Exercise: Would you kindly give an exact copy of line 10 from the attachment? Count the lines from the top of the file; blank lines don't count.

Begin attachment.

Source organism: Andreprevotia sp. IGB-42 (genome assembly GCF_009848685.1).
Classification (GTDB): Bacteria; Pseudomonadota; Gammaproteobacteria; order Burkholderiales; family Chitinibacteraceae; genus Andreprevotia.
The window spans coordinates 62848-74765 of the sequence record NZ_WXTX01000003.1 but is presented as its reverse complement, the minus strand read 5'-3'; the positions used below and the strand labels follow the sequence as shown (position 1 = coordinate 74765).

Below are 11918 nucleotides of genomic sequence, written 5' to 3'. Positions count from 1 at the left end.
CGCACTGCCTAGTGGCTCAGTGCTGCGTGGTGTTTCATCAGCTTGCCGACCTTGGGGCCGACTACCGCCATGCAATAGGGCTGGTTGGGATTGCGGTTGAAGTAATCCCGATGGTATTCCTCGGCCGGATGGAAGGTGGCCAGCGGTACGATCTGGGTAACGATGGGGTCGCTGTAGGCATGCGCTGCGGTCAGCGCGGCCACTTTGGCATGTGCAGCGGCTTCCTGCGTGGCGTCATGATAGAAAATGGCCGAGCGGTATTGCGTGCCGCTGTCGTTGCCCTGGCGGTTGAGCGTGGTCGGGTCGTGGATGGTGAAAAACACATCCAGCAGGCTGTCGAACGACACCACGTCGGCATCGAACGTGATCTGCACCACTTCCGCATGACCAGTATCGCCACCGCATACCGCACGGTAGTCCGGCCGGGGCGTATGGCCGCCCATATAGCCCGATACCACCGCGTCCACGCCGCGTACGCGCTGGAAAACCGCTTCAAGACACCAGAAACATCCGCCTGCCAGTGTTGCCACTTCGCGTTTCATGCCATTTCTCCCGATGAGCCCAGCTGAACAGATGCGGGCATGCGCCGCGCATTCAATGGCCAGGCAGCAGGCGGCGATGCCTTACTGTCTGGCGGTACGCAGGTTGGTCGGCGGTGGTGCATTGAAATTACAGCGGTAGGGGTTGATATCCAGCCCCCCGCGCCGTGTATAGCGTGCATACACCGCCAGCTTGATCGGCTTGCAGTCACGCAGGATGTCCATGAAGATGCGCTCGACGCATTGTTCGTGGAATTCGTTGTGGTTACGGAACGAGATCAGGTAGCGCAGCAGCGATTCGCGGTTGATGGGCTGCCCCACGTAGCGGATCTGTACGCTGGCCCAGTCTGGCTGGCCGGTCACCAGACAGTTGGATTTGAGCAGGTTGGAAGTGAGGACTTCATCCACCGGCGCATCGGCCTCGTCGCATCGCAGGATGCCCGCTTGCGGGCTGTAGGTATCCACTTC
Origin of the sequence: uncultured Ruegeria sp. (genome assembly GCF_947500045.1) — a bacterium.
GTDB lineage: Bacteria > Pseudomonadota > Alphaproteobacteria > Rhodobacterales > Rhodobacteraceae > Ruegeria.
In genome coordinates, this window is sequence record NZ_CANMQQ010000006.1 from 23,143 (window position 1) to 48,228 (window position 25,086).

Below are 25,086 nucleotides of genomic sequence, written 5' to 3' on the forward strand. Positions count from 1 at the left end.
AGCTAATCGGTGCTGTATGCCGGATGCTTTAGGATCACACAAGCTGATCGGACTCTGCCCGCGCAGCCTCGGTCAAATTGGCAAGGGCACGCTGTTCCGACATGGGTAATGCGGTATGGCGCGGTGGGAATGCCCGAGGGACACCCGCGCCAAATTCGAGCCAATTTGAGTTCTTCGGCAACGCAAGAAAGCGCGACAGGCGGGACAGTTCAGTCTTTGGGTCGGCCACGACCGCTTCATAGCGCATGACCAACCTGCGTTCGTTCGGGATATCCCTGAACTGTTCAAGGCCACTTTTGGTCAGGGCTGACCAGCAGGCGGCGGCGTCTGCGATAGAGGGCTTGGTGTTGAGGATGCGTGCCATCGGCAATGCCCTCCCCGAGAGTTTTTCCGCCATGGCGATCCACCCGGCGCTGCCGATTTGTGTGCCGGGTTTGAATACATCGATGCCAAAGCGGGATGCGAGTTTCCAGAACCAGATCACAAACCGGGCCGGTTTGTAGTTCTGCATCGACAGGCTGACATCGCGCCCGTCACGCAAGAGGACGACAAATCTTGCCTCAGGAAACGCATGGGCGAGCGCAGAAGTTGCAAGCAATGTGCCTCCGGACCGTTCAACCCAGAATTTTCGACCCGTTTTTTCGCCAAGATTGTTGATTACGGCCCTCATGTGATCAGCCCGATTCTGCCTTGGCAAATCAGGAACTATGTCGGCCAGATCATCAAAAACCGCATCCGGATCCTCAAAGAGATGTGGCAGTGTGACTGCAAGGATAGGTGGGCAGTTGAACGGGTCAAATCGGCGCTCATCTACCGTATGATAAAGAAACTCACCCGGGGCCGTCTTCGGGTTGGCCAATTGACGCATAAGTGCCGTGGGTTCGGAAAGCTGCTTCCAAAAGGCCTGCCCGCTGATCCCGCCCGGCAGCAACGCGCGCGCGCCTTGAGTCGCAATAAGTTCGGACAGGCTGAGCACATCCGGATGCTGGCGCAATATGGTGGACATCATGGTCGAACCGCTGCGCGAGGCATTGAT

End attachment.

AGCTAATCGGTGCTGTATGCCGGATGCTTTAGGATCACACAAGCTGATCGGACTCTGCCCGCGCAGCCTCGGTCAAATTGGCAAGGGCACGCTGTTCCGACATGGGTAATGCGGTATGGCGCGGTGGGAATGCCCGAGGGACACCCGCGCCAAATTCGAGCCAATTTGAGTTCTTCGGCAACGCAAGAAAGCGCGACAGGCGGGACAGTTCAGTCTTTGGGTCGGCCACGACCGCTTCATAGCGCATGACCAACCTGCGTTCGTTCGGGATATCCCTGAACTGTTCAAGGCCACTTTTGGTCAGGGCTGACCAGCAGGCGGCGGCGTCTGCGATAGAGGGCTTGGTGTTGAGGATGCGTGCCATCGGCAATGCCCTCCCCGAGAGTTTTTCCGCCATGGCGATCCACCCGGCGCTGCCGATTTGTGTGCCGGGTTTGAATACATCGATGCCAAAGCGGGATGCGAGTTTCCAGAACCAGATCACAAACCGGGCCGGTTTGTAGTTCTGCATCGACAGGCTGACATCGCGCCCGTCACGCAAGAGGACGACAAATCTTGCCTCAGGAAACGCATGGGCGAGCGCAGAAGTTGCAAGCAATGTGCCTCCGGACCGTTCAACCCAGAATTTTCGACCCGTTTTTTCGCCAAGATTGTTGATTACGGCCCTCATGTGATCAGCCCGATTCTGCCTTGGCAAATCAGGAACTATGTCGGCCAGATCATCAAAAACCGCATCCGGATCCTCAAAGAGATGTGGCAGTGTGACTGCAAGGATAGGTGGGCAGTTGAACGGGTCAAATCGGCGCTCATCTACCGTATGATAAAGAAACTCACCCGGGGCCGTCTTCGGGTTGGCCAATTGACGCATAAGTGCCGTGGGTTCGGAAAGCTGCTTCCAAAAGGCCTGCCCGCTGATCCCGCCCGGCAGCAACGCGCGCGCGCCTTGAGTCGCAATAAGTTCGGACAGGCTGAGCACATCCGGATGCTGGCGCAATATGGTGGACATCATGGTCGAACCGCTGCGCGAGGCATTGAT